Lacking the appropriate spray paint, these 17th-century graffiti artists used whatever sharp object was at hand. What did these creative inmates commit to the ages? One carved a gallows with a hanged man and a flanking ladder; either he was contemplating his ultimate fate, or he was trying to drum up a game of hangman. Another jailbird offered a delicate illustration of three crosshatched birds. A third simply stated: “1638 … The 22th December … Here was I … Tho*Crimer.” Perhaps Thomas was guilty of etching all of the graffiti himself. What else he was guilty of we do not know.
As one would expect, the semi-annual Oak Interior auction at Bonhams London is chockful of sturdy chairs and clunky chests. There’s also plenty of antique iron, brass, pewter, stone, and copper–if you happen to be furnishing a castle, this is the sale for you–but the lot with the most presence is this rough-hewn English oak jail door dating from the 1630s (or earlier) and showing “fascinating and macabre prisoner graffiti,” according to the auctioneer.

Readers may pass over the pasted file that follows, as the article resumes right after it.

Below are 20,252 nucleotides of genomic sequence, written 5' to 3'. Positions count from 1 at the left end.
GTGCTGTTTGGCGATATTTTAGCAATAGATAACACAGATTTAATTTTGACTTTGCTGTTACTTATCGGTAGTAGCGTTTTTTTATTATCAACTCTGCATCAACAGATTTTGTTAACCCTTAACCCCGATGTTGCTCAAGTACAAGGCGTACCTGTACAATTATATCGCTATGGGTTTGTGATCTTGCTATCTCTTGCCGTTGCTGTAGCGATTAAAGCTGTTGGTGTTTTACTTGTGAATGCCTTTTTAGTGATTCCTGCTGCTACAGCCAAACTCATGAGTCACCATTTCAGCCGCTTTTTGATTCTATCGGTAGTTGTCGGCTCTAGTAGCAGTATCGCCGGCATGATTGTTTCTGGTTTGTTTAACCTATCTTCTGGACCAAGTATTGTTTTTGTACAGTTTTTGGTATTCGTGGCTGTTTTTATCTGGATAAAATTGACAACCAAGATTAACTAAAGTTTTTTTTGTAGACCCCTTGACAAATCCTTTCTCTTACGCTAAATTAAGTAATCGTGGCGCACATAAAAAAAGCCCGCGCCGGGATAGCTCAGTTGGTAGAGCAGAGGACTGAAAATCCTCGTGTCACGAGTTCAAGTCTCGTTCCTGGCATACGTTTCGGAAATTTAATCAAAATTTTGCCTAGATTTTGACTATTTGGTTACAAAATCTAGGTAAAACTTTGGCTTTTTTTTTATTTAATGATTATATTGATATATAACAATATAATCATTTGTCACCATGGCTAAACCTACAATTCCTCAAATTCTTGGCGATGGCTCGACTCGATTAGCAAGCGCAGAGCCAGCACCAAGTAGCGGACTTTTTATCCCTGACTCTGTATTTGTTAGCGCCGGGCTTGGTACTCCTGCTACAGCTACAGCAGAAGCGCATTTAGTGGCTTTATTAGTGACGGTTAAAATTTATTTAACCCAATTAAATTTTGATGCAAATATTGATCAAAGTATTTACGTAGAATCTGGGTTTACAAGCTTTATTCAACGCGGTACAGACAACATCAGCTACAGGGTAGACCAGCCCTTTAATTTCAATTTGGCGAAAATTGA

Standing only five feet tall by about two feet wide, the door isn’t terribly large, and yet it would still make a towering statement as a piece of home décor. The center peephole could even frame another piece of prison art, or street art. And, if doing time is on your mind, a 17th-century oak-framed sandglass might complete the look. (This one is not called an hourglass because it only measures twenty minutes.)
The door is slated to sell on April 2 for £2,000-3,000 ($2,600-4,000), while the sandglass might set you back £800-1,200 ($1,100-1,600).